What Is a Profit Margin and How to Calculate It?
To achieve success as a business owner or manager, it is fundamental to track key performance metrics that indicate the financial health of a venture. One such metric is the profit margin.
Profit margin is a financial metric used to measure the profitability of a business. It is a ratio that compares the amount of profit a business earns to the amount of revenue it generates. In this article, we will discuss what a profit margin is, how to calculate it, and what types of profit margins exist. We will also provide examples and show how to calculate profit margin using Excel.
What is a profit margin?
Profit margins are one of the most widely used financial ratios, typically expressed as a percentage, that convey a company’s profitability by accounting for the costs associated with the production and selling of goods. A high profit margin indicates that a business is generating a significant amount of profit relative to its revenue, while a low profit margin suggests that a business is not generating as much profit as it could be.
Types of profit margins
In order to get an insight into how efficient company operations are, you can use three types of profit margins: gross profit margin, operating profit margin, and net profit margin.
Gross profit margin
The gross profit margin is a metric that calculates the profit remaining after accounting for the cost of goods sold (COGS). It does not take into consideration overhead expenses such as utilities or rent. It is a straightforward profitability metric that helps determine the profit generated by individual products or services, providing insight into which items are the most and least profitable. However, it is not typically used to calculate the overall profit margin of a business.
Operating profit margin
Operating profit margin calculates the profitability from the day-to-day operations of a business by considering all expenses associated with running the business such as overhead, operating, administrative, and sales expenses. However, it does not take into account non-operational expenses like debt, taxes, etc. In simpler terms, it provides an understanding of a company’s earnings from its core operations.
Net profit margin
Net profit margin, also known as the bottom line, calculates the overall profitability of a business by considering all expenses and income. It includes costs such as cost of goods sold (COGS), operational expenses, debt payments, taxes, one-time payments, and any income from investments. It provides insight into the business’s ability to convert income into profit and is usually used to determine the overall profitability of the company, measuring the percentage of profit generated from the total revenue.
The formula for profit margin
Below you will find the formulas for calculating the three essential profit margin ratios introduced earlier:
Gross Profit Margin = Gross Profit / Revenue x 100
Operating Profit Margin = Operating Profit / Revenue x 100
Net Profit Margin = Net Income / Revenue x 100
Profit margin formula in Excel
Calculating gross profit margin can be simplified by using computer software, such as Microsoft Excel. Knowing some essential information, like revenue and the cost of goods sold, you can use a spreadsheet to make the calculation process more manageable.
You will need four columns to make the calculation work:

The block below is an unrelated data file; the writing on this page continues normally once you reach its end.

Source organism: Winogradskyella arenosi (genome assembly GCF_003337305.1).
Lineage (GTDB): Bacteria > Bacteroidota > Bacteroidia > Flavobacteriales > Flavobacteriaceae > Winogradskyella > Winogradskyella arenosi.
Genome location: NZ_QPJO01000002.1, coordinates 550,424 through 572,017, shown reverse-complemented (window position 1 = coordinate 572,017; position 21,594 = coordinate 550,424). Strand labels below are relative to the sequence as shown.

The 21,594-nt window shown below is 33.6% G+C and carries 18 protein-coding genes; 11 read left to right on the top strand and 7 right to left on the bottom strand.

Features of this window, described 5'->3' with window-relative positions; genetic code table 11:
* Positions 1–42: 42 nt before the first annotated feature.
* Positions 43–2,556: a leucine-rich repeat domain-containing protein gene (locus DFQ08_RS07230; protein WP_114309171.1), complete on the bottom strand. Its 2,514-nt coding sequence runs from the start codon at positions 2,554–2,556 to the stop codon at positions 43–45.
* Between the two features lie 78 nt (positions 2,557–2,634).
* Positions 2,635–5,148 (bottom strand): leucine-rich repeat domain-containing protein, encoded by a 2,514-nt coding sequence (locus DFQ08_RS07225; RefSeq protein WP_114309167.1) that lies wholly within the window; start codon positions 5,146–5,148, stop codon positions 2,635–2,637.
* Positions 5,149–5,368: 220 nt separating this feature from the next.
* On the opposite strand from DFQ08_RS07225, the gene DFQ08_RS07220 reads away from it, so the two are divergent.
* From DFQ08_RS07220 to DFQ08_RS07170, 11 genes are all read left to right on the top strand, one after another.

- Insert your revenue figures in the first column.
- Use the second column to input the COGS.
- The third column is the place for the overall profit formula, which is the difference between columns one and two.
- Finally, in the fourth column, you will have to insert the profit margin formula: Overall profit (column three) / revenue (column one) x 100.
For easier visualization, here is what your final result should look like:
Example of profit margin calculation
Let’s look at one of the biggest multinational corporations with a 123.08 billion market capitalization – Starbucks (SBUX). The company closed its 2021 fiscal year with the following indicators:
- $29.06 billion in revenue
- $20.32 billion in gross profit
- $4.87 billion in operating profit, and
- $4.2 billion in net profit.
Below, you can find a calculation of Starbucks’s profit margins, based on the aforementioned input:
- Gross profit margin: ($20.32 billion / $29.06 billion) × 100 = 69.92%
- Operating profit margin: ($4.87 billion / $29.06 billion) × 100 = 16.76%
- Net profit margin: ($4.2 billion / $29.06 billion) × 100 = 14.45%
This example calculation highlights the importance of gross and operating profit margins, as weak figures at these levels suggest that funds are being lost on basic operations, making it more complicated to cover tax and debt payments.
What is a good profit margin?
A good profit margin varies considerably depending on the industry. What is considered good for one company may be critically bad for another. Among the factors that determine whether a profit margin is healthy or otherwise are the number of employees, business size and location, operating systems, and inventory management practices.
To give a better example, grocery stores typically have a profit margin of around 1-2%, while technology companies may have a profit margin of 20% or higher. As a general rule of thumb though, a net profit margin of 10% is considered healthy for most businesses, while a 20% margin is high, and a 5% margin is a reason for concern.
To wrap things up
Profitability metrics are crucial for business owners as they identify areas of weakness in the operational model and enable consistent performance tracking in comparison to previously achieved results. For investors, a company’s profitability has significant implications for its future growth and investment potential. Furthermore, this type of financial analysis allows both management and investors to gauge the company’s performance relative to its competitors.
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